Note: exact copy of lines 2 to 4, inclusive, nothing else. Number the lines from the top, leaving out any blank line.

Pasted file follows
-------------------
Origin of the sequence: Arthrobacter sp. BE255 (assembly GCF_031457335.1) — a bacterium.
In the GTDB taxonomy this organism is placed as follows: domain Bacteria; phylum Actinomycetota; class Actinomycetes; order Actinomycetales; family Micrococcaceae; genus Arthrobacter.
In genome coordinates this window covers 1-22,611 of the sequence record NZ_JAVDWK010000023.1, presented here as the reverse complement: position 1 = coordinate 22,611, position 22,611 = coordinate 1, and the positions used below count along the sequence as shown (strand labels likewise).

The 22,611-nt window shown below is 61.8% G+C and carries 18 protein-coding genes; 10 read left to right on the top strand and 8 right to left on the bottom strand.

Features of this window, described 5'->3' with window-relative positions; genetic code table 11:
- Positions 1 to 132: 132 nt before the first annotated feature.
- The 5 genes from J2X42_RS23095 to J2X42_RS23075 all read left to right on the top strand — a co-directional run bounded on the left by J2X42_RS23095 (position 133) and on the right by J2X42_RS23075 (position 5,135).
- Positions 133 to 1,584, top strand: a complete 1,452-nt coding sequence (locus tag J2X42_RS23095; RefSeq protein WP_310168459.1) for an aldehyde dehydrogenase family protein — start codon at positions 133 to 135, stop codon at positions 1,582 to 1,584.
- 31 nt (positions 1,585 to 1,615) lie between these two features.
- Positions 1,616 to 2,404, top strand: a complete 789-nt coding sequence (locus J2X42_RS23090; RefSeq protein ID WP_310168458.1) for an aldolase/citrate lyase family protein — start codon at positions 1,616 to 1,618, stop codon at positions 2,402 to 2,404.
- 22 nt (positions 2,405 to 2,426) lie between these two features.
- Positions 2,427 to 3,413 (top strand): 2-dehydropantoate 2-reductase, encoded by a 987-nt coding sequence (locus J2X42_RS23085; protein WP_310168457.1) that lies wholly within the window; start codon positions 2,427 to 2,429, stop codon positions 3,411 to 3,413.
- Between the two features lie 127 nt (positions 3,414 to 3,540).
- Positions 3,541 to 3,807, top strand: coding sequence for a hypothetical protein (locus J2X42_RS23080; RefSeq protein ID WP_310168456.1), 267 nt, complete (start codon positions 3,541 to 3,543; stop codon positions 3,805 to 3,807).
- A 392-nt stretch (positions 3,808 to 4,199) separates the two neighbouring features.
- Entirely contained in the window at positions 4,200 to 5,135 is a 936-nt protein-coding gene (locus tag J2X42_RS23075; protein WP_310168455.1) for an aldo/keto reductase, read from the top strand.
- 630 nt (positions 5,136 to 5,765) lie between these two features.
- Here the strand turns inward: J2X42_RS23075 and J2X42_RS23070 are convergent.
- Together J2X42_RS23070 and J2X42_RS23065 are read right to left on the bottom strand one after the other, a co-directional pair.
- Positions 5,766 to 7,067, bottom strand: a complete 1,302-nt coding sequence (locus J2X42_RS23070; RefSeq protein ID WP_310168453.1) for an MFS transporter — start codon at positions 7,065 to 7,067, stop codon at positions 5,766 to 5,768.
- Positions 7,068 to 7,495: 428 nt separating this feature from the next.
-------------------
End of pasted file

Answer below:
In the GTDB taxonomy this organism is placed as follows: domain Bacteria; phylum Actinomycetota; class Actinomycetes; order Actinomycetales; family Micrococcaceae; genus Arthrobacter.
In genome coordinates this window covers 1-22,611 of the sequence record NZ_JAVDWK010000023.1, presented here as the reverse complement: position 1 = coordinate 22,611, position 22,611 = coordinate 1, and the positions used below count along the sequence as shown (strand labels likewise).

The 22,611-nt window shown below is 61.8% G+C and carries 18 protein-coding genes; 10 read left to right on the top strand and 8 right to left on the bottom strand.